The opinion of the court was delivered by: Garland E. Burrell, Jr. Senior United States District Judge
ORDER AND RELATED CROSS-CLAIMS AND COUNTER-CLAIMS.
Plaintiff PNC Equipment Finance, LLC ("PNC") moves under Federal Rule of Civil Procedure ("Rule") 12(b)(6) for dismissal of Defendant El Dorado County Fair Association, Inc.'s ("El Dorado") counterclaims. PNC argues El Dorado's counterclaims are barred by the statute of limitations and fail to state viable claims. PNC also moves under Rule 12(f) for an order striking fifteen of El Dorado's thirty-two affirmative defenses, arguing the defenses are insufficient as a matter of law to provide PNC with fair notice of what is claimed. El Dorado filed an opposition brief.
Decision on PNC's Rule 12(b)(6) dismissal motion requires determination of "whether the complaint's factual allegations, together with all reasonable inferences, state a plausible claim for relief." Cafasso, U.S. ex rel. v. Gen. Dynamics C4 Sys., 637 F.3d 1047, 1054 (9th Cir. 2011) (citing Ashcroft v. Iqbal, 556 U.S. 662, 678-79 (2009)). "A claim has facial plausibility when the plaintiff pleads factual content that allows the court to draw the reasonable inference that the defendant is liable for the misconduct alleged." Iqbal, 556 U.S. at 678 (citing Bell Atl. Corp. v. Twombly, 550 U.S. 544, 556 (2007)).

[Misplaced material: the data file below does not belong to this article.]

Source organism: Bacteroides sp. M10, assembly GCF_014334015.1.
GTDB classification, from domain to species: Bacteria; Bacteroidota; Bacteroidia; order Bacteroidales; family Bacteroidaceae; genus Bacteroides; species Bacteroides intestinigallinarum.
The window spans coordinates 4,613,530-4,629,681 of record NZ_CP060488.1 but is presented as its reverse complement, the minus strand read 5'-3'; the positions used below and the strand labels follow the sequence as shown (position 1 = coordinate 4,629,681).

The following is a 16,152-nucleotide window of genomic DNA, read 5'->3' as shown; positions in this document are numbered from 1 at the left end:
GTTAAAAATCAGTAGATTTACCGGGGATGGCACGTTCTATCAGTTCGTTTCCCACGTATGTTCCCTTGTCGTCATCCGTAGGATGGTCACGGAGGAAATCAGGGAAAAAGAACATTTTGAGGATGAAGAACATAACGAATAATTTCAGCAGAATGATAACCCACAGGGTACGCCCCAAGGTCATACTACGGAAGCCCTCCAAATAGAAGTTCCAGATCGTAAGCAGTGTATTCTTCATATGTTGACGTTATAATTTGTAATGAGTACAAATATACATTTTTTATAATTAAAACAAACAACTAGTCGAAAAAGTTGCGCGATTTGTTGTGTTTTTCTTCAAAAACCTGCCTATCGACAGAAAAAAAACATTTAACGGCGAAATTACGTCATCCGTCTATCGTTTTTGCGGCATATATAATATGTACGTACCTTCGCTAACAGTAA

When determining the sufficiency of a claim, "[w]e accept factual allegations in the complaint as true and construe the pleadings in the light most favorable to the non-moving party[; however, this tenet does not apply to] . . . legal conclusions . . . cast in the form of factual allegations." Fayer v. Vaughn, 649 F.3d 1061, 1064 (9th Cir. 2011) (citation and internal quotation marks omitted). "Therefore, conclusory allegations of law and unwarranted inferences are insufficient to defeat a motion to dismiss." Id. (citation and internal quotation marks omitted); see also Iqbal, 556 U.S. at 678 (quoting Twombly, 550 U.S. at 555) (stating "[a] pleading that offers 'labels and conclusions' or 'a formulaic recitation of the elements of a cause of action will not do'").
Rule 12(f) prescribes: "The court may strike from a pleading an insufficient defense . . . ." "[T]he function of a 12(f) motion to strike is to avoid the expenditure of time and money that must arise from litigating spurious issues by dispensing with those issues prior to trial . . . ." Sidney--Vinstein v. A.H. Robins Co., 697 F.2d 880, 885 (9th Cir. 1983). "To determine that a defense is insufficient as a matter of law, the court must be convinced that there are no questions of fact, that any questions of law are clear and not in dispute, and that under no set of circumstances could the defense succeed." United States v. Global Mortg. Funding, Inc., No. SACV 07-1275, 2008 WL 5264986, at *2 (C.D. Cal. May 15, 2008) (internal quotation marks and citations omitted).